As the birthday of the much loved and adored elephant-headed god Ganesha, today marks an important day in the Hindu calendar.
Hindus all across India and indeed around the world will be celebrating this occasion with pomp and piety. However, the biggest and the grandest party will take place in the state of Maharashtra and the partying will last a fortnight.
The preparations for the day begin months ago. In villages and towns across the state, thousands of skilled artisans spend months sculpting elaborate and beautiful idols of the deity from clay before they are painted and embellished, ready to be sold in the markets.
Often interpreted in the artist’s own vision, Ganeshas will take on various avatars from the traditional to the contemporary. From a few inches to nearly 100 feet tall Each one unique and a joy to behold.
Shouts of “Ganpati Bappa Morya” will ring out in the streets as people carry home their own Ganesha.
Once home, the idol will be placed on a beautifully decorated altar with great love and devotion. Every morning and evening a pooja will be performed with incense and flowers and offerings of his favourite foods like the sweet modak. A treat to be shared with friends and neighbours come calling to see him and pay their respects.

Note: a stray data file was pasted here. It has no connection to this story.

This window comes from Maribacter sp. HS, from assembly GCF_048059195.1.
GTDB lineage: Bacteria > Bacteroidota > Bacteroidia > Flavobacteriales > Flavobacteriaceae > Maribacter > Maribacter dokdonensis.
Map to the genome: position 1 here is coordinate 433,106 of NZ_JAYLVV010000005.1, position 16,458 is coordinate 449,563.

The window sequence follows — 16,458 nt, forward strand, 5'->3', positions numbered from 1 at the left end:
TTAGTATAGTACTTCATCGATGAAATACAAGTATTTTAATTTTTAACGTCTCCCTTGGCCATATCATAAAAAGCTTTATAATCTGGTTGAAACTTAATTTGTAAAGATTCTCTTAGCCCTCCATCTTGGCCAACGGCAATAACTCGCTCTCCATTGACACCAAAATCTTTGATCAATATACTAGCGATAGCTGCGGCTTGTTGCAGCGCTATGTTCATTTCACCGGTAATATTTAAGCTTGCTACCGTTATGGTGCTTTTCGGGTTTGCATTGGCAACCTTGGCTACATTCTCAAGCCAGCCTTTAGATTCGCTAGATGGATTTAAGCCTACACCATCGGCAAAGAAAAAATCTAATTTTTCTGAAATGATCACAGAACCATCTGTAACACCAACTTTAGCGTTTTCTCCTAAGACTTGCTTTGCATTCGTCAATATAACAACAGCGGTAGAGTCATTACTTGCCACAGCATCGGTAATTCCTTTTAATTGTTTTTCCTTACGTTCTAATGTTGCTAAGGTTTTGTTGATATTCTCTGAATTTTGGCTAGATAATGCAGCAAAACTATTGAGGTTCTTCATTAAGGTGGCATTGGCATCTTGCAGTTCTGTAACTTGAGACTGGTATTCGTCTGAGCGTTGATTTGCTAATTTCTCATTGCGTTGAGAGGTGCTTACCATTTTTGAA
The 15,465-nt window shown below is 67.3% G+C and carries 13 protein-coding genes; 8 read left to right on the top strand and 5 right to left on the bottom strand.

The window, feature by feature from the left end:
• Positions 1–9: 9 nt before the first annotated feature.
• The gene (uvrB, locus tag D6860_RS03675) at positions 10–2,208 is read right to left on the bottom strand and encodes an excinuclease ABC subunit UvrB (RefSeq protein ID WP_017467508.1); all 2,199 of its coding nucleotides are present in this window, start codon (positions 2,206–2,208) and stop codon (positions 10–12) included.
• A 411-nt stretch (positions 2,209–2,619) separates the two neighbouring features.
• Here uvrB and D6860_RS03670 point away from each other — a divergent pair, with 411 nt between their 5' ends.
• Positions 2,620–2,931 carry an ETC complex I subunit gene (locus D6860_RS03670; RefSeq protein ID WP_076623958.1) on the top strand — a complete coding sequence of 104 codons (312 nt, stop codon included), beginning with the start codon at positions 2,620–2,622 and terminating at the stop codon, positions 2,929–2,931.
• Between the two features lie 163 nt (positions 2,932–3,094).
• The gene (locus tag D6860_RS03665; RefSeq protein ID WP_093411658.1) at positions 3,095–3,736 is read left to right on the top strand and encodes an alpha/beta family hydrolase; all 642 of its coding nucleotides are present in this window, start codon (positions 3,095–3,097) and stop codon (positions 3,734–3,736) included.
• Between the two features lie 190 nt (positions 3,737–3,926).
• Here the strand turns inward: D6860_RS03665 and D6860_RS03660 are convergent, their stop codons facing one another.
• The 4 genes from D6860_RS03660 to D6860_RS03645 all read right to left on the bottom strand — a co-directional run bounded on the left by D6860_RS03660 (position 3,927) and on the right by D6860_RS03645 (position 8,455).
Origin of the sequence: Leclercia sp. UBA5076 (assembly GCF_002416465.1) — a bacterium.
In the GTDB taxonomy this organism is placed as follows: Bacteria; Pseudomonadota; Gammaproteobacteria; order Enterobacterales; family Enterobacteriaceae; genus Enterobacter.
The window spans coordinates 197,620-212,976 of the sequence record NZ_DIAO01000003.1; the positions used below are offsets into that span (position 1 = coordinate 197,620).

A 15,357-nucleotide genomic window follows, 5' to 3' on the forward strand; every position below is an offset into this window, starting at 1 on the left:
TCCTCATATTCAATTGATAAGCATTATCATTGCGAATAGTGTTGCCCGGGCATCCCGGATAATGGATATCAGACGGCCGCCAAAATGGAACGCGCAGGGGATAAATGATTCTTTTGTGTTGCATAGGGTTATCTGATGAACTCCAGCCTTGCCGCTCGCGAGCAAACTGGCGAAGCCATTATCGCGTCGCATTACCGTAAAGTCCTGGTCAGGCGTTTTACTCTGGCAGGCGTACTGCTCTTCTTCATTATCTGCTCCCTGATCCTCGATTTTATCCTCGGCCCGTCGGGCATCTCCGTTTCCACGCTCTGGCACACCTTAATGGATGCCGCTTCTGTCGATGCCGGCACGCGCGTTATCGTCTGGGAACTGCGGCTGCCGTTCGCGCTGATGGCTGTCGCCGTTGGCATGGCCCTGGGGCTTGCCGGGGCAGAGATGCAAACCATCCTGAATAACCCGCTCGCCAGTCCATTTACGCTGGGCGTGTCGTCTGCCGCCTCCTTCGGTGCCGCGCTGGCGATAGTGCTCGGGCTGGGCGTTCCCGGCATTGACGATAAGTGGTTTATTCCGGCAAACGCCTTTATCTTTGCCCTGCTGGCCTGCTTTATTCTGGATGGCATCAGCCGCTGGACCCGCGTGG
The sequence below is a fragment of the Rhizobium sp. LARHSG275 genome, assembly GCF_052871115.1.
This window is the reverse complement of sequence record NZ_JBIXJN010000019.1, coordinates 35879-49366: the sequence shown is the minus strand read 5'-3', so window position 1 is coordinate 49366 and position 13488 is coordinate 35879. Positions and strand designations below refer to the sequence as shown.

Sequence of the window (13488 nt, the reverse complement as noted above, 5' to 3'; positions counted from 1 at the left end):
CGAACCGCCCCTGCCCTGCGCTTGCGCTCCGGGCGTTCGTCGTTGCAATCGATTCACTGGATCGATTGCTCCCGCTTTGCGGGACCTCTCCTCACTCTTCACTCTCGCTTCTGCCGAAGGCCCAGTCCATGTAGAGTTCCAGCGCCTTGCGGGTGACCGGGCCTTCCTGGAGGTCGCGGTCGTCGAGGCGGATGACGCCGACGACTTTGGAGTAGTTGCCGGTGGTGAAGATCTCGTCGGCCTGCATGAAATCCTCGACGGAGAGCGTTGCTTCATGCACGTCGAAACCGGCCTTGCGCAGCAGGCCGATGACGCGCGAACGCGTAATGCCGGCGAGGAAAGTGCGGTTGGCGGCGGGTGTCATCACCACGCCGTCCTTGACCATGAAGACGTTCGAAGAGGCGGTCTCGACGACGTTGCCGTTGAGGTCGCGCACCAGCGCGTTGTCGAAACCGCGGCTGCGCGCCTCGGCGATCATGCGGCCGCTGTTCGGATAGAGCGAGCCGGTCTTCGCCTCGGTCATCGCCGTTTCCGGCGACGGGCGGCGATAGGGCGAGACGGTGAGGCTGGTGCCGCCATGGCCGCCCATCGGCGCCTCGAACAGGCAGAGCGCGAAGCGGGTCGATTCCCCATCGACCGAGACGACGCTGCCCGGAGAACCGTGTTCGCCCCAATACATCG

During India’s independence struggle Lokmanya Tilak started the practice of communal celebrations. A legacy that lives on to this day. people gather together as they go from pandal to pandal checking out the many colourful avatars of their adored god.
And although I have to admit while the public celebrations are commercialised like everything else in our times, it is still an occasion for festivities and joy.
After ten days of festivities, it will be time to bid farewell. The many idols of Ganesha, small and large, will be carried through the streets again to the shouts of “Ganapathi Bappa Morya, Purchya Varshi Laukar ya” (O Ganesha, come back soon next year). Singing and dancing, the devotees will take their beloved Ganesha to for his immersion in a lake, river or the sea.
The festival is observed in the month of Bhaadrapada, starting on the shukla chaturthi (fourth day of the waxing moon). The date usually falls between 19 August and 20 September. The festival lasts for 10 or 12 days, ending on Ananta Chaturdashi.